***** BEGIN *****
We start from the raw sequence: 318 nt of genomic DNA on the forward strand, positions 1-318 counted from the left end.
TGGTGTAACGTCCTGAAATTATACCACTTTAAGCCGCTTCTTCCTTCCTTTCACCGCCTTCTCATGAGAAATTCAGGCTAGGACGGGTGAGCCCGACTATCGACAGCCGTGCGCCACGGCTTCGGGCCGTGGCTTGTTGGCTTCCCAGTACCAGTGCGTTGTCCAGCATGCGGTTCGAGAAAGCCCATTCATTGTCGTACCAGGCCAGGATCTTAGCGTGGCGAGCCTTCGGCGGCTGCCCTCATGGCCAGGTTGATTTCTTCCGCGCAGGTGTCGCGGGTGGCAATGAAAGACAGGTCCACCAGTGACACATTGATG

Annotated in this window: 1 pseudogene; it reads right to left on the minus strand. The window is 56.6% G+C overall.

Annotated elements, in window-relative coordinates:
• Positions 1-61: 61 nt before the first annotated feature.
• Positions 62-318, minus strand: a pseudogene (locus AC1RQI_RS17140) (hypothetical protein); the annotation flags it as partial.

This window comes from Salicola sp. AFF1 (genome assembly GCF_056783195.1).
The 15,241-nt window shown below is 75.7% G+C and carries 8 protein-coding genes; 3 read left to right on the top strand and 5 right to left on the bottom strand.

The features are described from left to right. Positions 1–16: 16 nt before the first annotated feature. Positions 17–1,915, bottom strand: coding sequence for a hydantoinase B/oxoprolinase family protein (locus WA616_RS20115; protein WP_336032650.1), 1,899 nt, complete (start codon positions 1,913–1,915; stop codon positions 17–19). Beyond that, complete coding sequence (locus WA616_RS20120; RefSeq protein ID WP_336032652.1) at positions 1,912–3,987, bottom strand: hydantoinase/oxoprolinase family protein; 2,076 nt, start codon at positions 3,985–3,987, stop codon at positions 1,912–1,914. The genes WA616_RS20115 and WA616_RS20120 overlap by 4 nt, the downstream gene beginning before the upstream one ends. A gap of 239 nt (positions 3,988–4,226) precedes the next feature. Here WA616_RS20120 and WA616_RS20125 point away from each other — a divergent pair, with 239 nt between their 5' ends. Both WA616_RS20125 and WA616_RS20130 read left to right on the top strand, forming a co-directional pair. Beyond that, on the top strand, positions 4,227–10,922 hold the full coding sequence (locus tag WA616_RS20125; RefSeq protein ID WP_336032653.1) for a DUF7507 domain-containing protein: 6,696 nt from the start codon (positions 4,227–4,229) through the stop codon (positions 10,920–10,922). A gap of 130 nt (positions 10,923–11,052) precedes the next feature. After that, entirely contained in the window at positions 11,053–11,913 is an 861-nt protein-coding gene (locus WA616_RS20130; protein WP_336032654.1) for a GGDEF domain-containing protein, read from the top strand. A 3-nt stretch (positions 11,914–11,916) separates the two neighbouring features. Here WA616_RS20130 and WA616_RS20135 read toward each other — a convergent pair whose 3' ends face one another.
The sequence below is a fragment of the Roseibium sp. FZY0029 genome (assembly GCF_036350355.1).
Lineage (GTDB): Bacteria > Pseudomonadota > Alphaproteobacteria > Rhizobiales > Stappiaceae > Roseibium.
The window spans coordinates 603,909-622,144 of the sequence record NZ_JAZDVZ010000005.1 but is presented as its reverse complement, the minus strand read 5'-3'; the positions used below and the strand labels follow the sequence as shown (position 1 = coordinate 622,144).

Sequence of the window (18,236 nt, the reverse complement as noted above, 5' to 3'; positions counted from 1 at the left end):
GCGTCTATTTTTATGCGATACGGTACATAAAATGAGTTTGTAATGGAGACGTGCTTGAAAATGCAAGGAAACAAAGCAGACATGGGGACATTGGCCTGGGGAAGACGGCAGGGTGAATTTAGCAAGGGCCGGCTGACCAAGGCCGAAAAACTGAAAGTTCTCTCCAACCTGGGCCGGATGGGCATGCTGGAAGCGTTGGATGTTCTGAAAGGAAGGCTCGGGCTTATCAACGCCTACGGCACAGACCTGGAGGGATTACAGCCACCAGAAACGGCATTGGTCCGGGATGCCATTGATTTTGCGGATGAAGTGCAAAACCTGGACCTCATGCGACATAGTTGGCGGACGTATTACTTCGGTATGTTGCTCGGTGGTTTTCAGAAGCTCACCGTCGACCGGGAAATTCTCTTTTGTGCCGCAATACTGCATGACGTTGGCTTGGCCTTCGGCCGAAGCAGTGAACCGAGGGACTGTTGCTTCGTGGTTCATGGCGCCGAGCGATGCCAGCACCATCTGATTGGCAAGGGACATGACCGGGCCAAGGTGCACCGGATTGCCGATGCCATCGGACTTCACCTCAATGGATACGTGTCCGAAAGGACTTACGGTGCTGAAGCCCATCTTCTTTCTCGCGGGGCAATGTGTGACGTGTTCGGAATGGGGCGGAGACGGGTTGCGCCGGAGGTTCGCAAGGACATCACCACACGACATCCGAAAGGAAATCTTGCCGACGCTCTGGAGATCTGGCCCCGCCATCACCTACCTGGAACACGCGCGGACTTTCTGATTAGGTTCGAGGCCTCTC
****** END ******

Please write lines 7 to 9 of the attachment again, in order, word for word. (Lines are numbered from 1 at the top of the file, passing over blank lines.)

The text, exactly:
This window comes from Salicola sp. AFF1 (genome assembly GCF_056783195.1).
The 15,241-nt window shown below is 75.7% G+C and carries 8 protein-coding genes; 3 read left to right on the top strand and 5 right to left on the bottom strand.

The features are described from left to right. Positions 1–16: 16 nt before the first annotated feature. Positions 17–1,915, bottom strand: coding sequence for a hydantoinase B/oxoprolinase family protein (locus WA616_RS20115; protein WP_336032650.1), 1,899 nt, complete (start codon positions 1,913–1,915; stop codon positions 17–19). Beyond that, complete coding sequence (locus WA616_RS20120; RefSeq protein ID WP_336032652.1) at positions 1,912–3,987, bottom strand: hydantoinase/oxoprolinase family protein; 2,076 nt, start codon at positions 3,985–3,987, stop codon at positions 1,912–1,914. The genes WA616_RS20115 and WA616_RS20120 overlap by 4 nt, the downstream gene beginning before the upstream one ends. A gap of 239 nt (positions 3,988–4,226) precedes the next feature. Here WA616_RS20120 and WA616_RS20125 point away from each other — a divergent pair, with 239 nt between their 5' ends. Both WA616_RS20125 and WA616_RS20130 read left to right on the top strand, forming a co-directional pair. Beyond that, on the top strand, positions 4,227–10,922 hold the full coding sequence (locus tag WA616_RS20125; RefSeq protein ID WP_336032653.1) for a DUF7507 domain-containing protein: 6,696 nt from the start codon (positions 4,227–4,229) through the stop codon (positions 10,920–10,922). A gap of 130 nt (positions 10,923–11,052) precedes the next feature. After that, entirely contained in the window at positions 11,053–11,913 is an 861-nt protein-coding gene (locus WA616_RS20130; protein WP_336032654.1) for a GGDEF domain-containing protein, read from the top strand. A 3-nt stretch (positions 11,914–11,916) separates the two neighbouring features. Here WA616_RS20130 and WA616_RS20135 read toward each other — a convergent pair whose 3' ends face one another.